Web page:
Sexually Transmitted Diseases/std


tiny bumps
tiny bumps  
QUESTION: What are theses tiny bumps ? Are they STDs?
I only see them when the skin stretches

ANSWER: Hi Tristen,
The tiny bumps you see are not associated with any STDs, but are normal parts of the skin of the uncircumcised penis.  Nothing to be concerned about!

Good luck!


---------- FOLLOW-UP ----------

QUESTION: You said uncircumcised penis but I was circumcised

ANSWER: Hi Again, Tristen,
Sorry, you are obviously correct-- the photo I was viewing was not sufficiently enlarged or clear to distinguish circumcision status. The tiny bumps are nevertheless a normal variant of the skin that sometimes is obvious.  If they continue to grow, write back.

Good luck!

---------- FOLLOW-UP ----------

QUESTION: So you saying it could be something ?

Yes Tristen.
The reason why I cannot be definitive, is that we are relying on only a single photograph, and there is no way to observe your skin in real time. That is why a person-to-person encounter with a health care provider may be beneficial. If you are not able to seek such care, giver yourself a few weeks to see if your skin clears up or changes.

Good luck!

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Mark P. Behar


Almost any question or concern about gay men's health issues, sexually transmitted infections, abnormal Pap smears, anal cytology (anal "Pap smears"), etc. There is no such thing as “d/d free” or “clean” (free of infection), so why do so many of us deceive ourselves into thinking that some people are indeed totally free from a potentially infectious disease, like HIV, herpes, hepatitis, syphilis, chlamydia, warts, gonorrhea, etc., just because they say so? Clinical laboratory tests are not perfect, and having a “negative” or “nonreactive” test does not mean that a person is free from infection. Perhaps at the moment the test was taken, the person was uninfected; or, perhaps, the test wasn’t sensitive enough to detect presence of the infection. There is really no way that anyone can determine that they are truly “disease free,” and there are over a hundred of infectious conditions that can be spread without your knowing anything. Rather than trying to “pre-screen” or “serosort” a potential sex-mate with deceptive questions that are impossible to know by today’s technologies, a wiser option may be to consider everyone infected with something, and either use appropriate protective measures (“safer sex”), or accept the responsibility and consequences of possibly “catching” something from someone who’s hotter than expected (pun intended!). There is much research that supports the contention that an HIV positive person reliably taking HIV medications, and having an undetectable viral load, presents a lower risk for transmission of HIV than people who may think or say they are HIV negative, but are not. Food for thought!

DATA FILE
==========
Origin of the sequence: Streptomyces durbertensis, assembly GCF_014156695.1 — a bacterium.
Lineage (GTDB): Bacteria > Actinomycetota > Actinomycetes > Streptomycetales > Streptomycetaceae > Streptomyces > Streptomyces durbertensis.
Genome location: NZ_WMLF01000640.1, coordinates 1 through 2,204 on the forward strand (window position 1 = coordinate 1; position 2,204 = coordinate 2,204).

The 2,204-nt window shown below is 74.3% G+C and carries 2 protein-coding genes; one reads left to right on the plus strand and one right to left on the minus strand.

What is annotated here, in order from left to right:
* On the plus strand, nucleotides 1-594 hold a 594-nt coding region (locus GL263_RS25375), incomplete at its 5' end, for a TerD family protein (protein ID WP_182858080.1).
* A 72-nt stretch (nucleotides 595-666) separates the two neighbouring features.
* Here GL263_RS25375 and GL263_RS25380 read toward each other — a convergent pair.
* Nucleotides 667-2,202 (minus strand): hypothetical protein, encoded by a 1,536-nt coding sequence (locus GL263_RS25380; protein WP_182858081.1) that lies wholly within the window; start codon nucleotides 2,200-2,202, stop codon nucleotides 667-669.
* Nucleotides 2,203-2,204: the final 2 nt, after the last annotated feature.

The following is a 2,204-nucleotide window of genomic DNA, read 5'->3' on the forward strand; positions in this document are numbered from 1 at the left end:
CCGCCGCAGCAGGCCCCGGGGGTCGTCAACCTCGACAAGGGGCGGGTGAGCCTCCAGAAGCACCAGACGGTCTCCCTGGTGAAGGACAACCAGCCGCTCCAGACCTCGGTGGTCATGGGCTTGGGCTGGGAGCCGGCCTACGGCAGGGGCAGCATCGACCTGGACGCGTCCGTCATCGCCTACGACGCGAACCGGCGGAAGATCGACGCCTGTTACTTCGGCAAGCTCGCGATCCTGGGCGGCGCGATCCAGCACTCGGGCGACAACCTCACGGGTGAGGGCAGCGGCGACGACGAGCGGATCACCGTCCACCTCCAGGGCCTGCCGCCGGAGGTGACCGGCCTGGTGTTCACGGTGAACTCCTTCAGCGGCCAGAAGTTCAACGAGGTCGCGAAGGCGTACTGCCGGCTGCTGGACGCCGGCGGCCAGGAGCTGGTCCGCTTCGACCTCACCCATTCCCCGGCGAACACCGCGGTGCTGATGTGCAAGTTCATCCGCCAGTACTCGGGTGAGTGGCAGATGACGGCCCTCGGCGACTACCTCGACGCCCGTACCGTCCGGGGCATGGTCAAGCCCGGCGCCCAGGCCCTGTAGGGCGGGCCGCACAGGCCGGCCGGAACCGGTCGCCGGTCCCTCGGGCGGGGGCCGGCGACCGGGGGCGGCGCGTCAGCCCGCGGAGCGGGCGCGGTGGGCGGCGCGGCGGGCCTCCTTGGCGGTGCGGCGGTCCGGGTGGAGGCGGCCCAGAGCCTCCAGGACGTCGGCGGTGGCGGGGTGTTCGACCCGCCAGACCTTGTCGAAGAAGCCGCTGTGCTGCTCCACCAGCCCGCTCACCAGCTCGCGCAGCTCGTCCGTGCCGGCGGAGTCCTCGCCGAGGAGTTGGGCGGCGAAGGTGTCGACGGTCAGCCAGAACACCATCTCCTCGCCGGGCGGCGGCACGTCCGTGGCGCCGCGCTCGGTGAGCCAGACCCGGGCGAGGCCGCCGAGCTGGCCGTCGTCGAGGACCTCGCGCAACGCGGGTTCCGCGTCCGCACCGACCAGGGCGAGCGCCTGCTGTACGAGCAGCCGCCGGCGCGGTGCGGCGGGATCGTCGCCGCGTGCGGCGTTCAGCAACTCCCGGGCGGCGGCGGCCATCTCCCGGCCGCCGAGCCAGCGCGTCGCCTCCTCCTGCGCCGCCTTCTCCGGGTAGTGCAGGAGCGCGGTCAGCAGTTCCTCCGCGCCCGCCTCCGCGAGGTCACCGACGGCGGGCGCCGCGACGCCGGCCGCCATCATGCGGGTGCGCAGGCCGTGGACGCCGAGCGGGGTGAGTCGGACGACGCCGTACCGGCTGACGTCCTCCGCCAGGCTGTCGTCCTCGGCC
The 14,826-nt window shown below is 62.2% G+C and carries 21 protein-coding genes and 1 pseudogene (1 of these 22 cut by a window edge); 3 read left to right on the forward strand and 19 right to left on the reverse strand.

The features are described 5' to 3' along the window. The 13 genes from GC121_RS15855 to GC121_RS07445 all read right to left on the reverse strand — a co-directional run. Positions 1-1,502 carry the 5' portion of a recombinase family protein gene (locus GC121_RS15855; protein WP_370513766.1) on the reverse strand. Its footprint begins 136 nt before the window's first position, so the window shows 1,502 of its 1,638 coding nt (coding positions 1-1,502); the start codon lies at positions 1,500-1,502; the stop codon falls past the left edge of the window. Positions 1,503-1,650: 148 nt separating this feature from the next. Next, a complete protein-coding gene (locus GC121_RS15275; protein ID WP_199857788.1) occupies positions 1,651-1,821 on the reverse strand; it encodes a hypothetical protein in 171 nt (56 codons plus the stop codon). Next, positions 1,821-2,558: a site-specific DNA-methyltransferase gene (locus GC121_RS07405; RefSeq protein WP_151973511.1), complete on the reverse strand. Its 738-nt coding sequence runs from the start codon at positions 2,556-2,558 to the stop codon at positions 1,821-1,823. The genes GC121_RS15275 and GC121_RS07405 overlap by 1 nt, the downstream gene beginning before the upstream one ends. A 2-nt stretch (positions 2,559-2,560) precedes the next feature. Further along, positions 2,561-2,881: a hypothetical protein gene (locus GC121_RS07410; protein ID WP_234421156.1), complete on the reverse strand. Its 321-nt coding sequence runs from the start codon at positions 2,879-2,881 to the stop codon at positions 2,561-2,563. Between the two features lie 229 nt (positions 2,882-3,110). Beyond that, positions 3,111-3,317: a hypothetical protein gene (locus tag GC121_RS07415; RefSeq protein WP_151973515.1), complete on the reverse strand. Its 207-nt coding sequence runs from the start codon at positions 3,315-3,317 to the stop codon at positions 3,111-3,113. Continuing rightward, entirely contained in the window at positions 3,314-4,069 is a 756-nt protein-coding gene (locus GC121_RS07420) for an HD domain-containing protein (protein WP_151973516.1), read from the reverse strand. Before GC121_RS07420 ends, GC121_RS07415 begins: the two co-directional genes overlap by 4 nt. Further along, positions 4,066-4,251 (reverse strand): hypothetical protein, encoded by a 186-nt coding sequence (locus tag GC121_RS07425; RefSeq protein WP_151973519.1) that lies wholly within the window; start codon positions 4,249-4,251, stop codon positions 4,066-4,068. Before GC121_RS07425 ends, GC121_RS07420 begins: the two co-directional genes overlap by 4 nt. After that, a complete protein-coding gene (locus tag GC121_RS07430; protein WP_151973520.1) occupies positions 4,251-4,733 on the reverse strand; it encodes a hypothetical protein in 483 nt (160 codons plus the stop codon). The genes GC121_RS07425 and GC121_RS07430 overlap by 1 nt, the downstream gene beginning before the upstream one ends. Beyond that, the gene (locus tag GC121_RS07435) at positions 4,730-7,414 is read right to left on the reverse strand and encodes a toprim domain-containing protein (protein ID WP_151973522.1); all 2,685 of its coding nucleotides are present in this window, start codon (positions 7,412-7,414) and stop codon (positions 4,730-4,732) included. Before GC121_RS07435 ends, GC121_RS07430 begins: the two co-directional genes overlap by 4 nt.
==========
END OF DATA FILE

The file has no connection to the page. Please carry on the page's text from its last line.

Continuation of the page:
Family Practice PA since 1981; Volunteer Clinician for Brady East STD (BESTD) Clinic, Milwaukee, since 1977; answered STD questions submitted to their web site. Professionally lectured at national and regional Physician Assistant and Nurse Practitioner conferences, and at national gay & lesbian health conferences on topics including HIV/AIDS, herpes, hepatitis, STDs, human papilloma virus (the cause of venereal warts), abnormal Pap smears, gay and lesbian health issues, among others.

Co-Founder, Lesbian, Bisexual, & Gay Physician Assistant Caucus of the American Academy of Physician Assistants, Inc.; American Academy of Physician Assistants; Wisconsin Academy of Physician Assistants; National Co-Chair (2012-16), National Association of Black and White Men Together: A Gay, Multiracial Organization for All People (NABWMT)

Journal of the American Academy of Physician Assistants (JAPA) Q Visions, Quarterly Newsletter of the NABWMT

Bachelor's of Arts, 1972 (University of Wisconsin, Milwaukee, WI) Graduate Credits Experimental Psychology, 1972-75 (Tulane University, New Orleans, LA) Physician Assistant, Bachelor's of Science, 1981 (George Washington University, Washington, DC); Masters in Physician Assistant Studies, 2000 (University of Nebraska Medical Center, Omaha, NE)

Awards and Honors
Colposcopy Recognition Award (CRA), the American Association of Colposcopy and Cervical Pathology; Distinguished Fellow, Clinical Preceptor, American Academy of Physician Assistants; Fellow, Wisconsin Academy of Physician Assistants

Past/Present Clients
Brady East STD Clinic, Milwaukee, WI Milwaukee Health Services, Inc. (Martin Luther King Heritage Health Center), Dept. of Family Medicine and Early Intervention Program for HIV Infected Persons

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